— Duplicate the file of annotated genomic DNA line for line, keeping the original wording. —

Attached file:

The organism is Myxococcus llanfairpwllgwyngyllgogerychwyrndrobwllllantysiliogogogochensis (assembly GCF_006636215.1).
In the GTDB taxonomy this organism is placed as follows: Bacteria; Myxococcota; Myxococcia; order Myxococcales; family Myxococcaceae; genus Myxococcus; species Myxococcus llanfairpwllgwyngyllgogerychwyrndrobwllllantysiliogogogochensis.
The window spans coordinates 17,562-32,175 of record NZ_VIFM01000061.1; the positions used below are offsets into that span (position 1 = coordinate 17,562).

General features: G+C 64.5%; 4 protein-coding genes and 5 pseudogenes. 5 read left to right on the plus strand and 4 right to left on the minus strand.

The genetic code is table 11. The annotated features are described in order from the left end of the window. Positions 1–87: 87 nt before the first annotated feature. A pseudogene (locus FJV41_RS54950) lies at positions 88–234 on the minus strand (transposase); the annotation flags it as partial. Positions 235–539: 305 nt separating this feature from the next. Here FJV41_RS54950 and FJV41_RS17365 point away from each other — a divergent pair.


The organism is Myxococcus llanfairpwllgwyngyllgogerychwyrndrobwllllantysiliogogogochensis (assembly GCF_006636215.1).
In the GTDB taxonomy this organism is placed as follows: Bacteria; Myxococcota; Myxococcia; order Myxococcales; family Myxococcaceae; genus Myxococcus; species Myxococcus llanfairpwllgwyngyllgogerychwyrndrobwllllantysiliogogogochensis.
The window spans coordinates 17,562-32,175 of record NZ_VIFM01000061.1; the positions used below are offsets into that span (position 1 = coordinate 17,562).

General features: G+C 64.5%; 4 protein-coding genes and 5 pseudogenes. 5 read left to right on the plus strand and 4 right to left on the minus strand.

The genetic code is table 11. The annotated features are described in order from the left end of the window. Positions 1–87: 87 nt before the first annotated feature. A pseudogene (locus FJV41_RS54950) lies at positions 88–234 on the minus strand (transposase); the annotation flags it as partial. Positions 235–539: 305 nt separating this feature from the next. Here FJV41_RS54950 and FJV41_RS17365 point away from each other — a divergent pair.